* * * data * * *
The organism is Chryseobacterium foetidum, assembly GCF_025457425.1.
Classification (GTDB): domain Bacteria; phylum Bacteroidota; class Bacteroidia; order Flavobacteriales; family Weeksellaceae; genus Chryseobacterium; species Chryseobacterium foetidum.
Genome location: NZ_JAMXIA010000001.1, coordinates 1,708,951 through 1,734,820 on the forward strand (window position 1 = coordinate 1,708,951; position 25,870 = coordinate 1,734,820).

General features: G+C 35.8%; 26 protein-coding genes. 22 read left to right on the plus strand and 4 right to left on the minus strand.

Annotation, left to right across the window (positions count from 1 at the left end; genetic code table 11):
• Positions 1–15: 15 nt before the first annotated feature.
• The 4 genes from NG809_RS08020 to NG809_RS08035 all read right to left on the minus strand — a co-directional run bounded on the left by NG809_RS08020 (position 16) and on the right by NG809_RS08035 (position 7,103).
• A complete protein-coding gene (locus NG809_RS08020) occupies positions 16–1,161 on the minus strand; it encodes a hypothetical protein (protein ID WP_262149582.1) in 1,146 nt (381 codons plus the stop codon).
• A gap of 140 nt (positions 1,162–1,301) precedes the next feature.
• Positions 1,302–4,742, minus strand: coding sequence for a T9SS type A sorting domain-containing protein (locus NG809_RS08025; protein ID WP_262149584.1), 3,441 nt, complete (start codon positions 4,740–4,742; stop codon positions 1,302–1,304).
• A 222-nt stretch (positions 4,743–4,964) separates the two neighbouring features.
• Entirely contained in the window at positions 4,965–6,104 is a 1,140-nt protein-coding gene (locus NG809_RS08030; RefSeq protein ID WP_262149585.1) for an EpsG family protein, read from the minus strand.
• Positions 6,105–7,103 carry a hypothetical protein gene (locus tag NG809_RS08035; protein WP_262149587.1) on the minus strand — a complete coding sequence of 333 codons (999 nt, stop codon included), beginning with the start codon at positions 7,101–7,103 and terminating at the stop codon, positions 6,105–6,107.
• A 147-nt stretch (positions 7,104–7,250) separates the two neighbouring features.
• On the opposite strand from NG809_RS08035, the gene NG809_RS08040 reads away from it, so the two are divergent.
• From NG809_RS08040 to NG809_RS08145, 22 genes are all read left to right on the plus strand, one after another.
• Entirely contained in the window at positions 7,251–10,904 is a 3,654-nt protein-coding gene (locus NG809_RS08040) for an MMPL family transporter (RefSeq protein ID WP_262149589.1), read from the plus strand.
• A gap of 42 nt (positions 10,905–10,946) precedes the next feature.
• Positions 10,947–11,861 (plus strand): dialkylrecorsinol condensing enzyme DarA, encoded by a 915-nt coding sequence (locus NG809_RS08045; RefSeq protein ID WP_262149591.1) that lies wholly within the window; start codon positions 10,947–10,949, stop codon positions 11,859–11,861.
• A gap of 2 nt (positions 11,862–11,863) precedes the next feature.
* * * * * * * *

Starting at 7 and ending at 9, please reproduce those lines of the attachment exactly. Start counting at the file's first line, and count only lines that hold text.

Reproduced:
• The 4 genes from NG809_RS08020 to NG809_RS08035 all read right to left on the minus strand — a co-directional run bounded on the left by NG809_RS08020 (position 16) and on the right by NG809_RS08035 (position 7,103).
• A complete protein-coding gene (locus NG809_RS08020) occupies positions 16–1,161 on the minus strand; it encodes a hypothetical protein (protein ID WP_262149582.1) in 1,146 nt (381 codons plus the stop codon).
• A gap of 140 nt (positions 1,162–1,301) precedes the next feature.